- J.D., College of Law, University of Utah
- Clinical Graduate Fellow LLM, Law Center, Georgetown University
- B.A., Political Science, Colorado College
Jamie Pleune is a research fellow with the Wallace Stegner Center, focusing on issues of climate change and conservation. Jamie Pleune first joined the University of Utah S.J. Quinney College of Law as an Associate Clinical Professor in 2011, after finishing a teaching fellowship at Georgetown University Law Center with the environmental section of the Institute for Public Representation. From 2011 through 2015, Jamie taught Environmental Practice and directed the Environmental Law Clinic. She also engaged in private practice, ultimately becoming a shareholder at the law firm of Richards, Brandt, Miller, Nelson.
Jamie graduated magna cum laude from Colorado College with a B.A and received the Edith Bramhall Award for Outstanding Scholarship in Political Science. She received her J.D from the S.J. Quinney College of Law, University of Utah where she won numerous awards for academic achievement including the College Award, the Stephen Traynor Legal Writing Award, the Khazeni Memorial Fellowship, and the Robert W. Swenson Fellowship. She also received the Order of the Coif. She was also a note and comment editor for the Utah Law Review.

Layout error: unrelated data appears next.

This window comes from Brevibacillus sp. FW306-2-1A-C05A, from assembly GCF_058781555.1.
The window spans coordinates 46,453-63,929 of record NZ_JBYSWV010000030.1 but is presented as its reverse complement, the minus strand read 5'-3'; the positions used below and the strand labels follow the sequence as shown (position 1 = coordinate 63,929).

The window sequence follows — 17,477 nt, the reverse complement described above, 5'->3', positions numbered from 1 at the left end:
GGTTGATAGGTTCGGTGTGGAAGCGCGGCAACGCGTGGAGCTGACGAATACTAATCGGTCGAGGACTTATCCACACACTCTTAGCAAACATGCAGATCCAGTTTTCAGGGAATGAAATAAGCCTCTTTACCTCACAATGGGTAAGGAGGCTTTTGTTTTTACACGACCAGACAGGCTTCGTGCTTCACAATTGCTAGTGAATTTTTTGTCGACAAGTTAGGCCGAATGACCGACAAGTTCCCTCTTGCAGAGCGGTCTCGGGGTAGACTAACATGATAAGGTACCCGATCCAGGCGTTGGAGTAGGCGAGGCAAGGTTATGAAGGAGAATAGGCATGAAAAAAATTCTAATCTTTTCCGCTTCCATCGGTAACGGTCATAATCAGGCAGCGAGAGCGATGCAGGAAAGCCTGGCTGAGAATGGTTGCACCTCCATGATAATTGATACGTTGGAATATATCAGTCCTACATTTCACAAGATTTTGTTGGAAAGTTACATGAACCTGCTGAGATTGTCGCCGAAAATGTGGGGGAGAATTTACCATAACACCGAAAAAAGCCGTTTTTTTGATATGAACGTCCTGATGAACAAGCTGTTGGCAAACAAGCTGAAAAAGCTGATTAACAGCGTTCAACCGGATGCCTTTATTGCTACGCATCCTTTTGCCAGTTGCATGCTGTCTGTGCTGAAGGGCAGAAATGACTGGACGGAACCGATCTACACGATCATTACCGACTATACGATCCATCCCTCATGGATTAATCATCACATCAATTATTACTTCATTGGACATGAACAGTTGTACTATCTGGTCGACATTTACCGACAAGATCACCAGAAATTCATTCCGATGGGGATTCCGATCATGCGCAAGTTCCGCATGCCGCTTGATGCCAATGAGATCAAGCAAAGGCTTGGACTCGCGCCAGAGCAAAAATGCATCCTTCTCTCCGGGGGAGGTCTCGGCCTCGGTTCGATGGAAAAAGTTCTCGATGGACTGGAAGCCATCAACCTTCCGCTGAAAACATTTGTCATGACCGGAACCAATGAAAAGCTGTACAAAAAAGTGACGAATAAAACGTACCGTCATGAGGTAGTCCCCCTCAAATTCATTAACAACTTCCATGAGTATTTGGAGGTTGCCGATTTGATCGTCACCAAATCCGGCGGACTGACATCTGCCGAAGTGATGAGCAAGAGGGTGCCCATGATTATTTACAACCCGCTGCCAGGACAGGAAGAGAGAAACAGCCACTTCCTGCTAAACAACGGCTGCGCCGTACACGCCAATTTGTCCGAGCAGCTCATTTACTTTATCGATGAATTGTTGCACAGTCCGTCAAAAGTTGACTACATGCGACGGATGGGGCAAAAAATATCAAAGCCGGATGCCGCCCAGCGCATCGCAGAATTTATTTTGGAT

Following graduation, Pleune served as a law clerk to Justice Jill Parrish on the Utah Supreme Court. Subsequently, she worked as staff attorney and Clinical Graduate Teaching Fellow at the Institute for Public Representation, Georgetown University Law Center in Washington D.C., where she also earned her LLM.
Prior to attending law school, Jamie worked as a ballot drive initiative coordinator for the Nature Conservancy, a backcountry guide for adjudicated youth in Montana, an AmeriCorps volunteer in Montana, and as a deckhand in the Virgin Islands. In 2016, Jamie took a short sabbatical from law and earned her commercial helicopter license. After flying helicopter tours in L.A. and doing flight instruction in British Columbia for a few years, she re-engaged with environmental law. She serves on the board of an aviation museum in Kalamazoo, Michigan.